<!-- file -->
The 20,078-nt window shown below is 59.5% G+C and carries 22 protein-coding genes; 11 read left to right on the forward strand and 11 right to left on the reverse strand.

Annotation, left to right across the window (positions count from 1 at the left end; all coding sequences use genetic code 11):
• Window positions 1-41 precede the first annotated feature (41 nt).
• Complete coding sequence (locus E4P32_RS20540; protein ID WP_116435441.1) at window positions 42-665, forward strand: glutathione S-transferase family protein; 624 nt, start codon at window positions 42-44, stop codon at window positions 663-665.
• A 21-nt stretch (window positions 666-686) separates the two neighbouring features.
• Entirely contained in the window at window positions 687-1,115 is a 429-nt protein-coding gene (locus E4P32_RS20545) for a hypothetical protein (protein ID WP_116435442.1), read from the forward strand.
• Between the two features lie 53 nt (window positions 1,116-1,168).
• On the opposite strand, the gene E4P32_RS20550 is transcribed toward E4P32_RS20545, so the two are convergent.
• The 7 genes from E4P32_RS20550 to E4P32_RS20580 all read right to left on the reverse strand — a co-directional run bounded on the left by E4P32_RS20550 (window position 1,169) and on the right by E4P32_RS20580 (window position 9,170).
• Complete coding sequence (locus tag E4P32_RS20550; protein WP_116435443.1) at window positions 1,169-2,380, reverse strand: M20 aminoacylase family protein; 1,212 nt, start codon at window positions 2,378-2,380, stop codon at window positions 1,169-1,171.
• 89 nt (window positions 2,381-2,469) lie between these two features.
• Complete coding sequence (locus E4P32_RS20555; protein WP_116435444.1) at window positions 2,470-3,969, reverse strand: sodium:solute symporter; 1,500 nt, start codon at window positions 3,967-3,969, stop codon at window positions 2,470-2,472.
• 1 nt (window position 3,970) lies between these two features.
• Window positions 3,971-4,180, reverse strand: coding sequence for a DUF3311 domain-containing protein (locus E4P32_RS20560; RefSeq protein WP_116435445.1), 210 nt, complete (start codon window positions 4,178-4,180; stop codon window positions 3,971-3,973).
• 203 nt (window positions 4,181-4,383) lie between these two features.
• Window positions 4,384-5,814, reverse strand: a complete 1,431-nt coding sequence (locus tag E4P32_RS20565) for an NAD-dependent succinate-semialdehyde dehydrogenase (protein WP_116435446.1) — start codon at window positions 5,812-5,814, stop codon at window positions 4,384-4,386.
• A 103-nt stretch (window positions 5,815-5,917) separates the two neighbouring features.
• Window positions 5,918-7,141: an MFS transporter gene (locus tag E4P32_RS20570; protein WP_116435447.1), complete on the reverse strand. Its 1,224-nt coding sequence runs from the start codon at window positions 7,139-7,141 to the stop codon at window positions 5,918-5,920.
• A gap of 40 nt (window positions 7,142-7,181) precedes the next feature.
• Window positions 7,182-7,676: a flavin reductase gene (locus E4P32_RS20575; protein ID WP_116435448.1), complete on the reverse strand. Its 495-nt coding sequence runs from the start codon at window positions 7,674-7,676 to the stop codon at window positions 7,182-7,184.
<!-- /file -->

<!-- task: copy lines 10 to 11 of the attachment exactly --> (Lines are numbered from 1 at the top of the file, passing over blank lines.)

• Complete coding sequence (locus tag E4P32_RS20550; protein WP_116435443.1) at window positions 1,169-2,380, reverse strand: M20 aminoacylase family protein; 1,212 nt, start codon at window positions 2,378-2,380, stop codon at window positions 1,169-1,171.
• 89 nt (window positions 2,381-2,469) lie between these two features.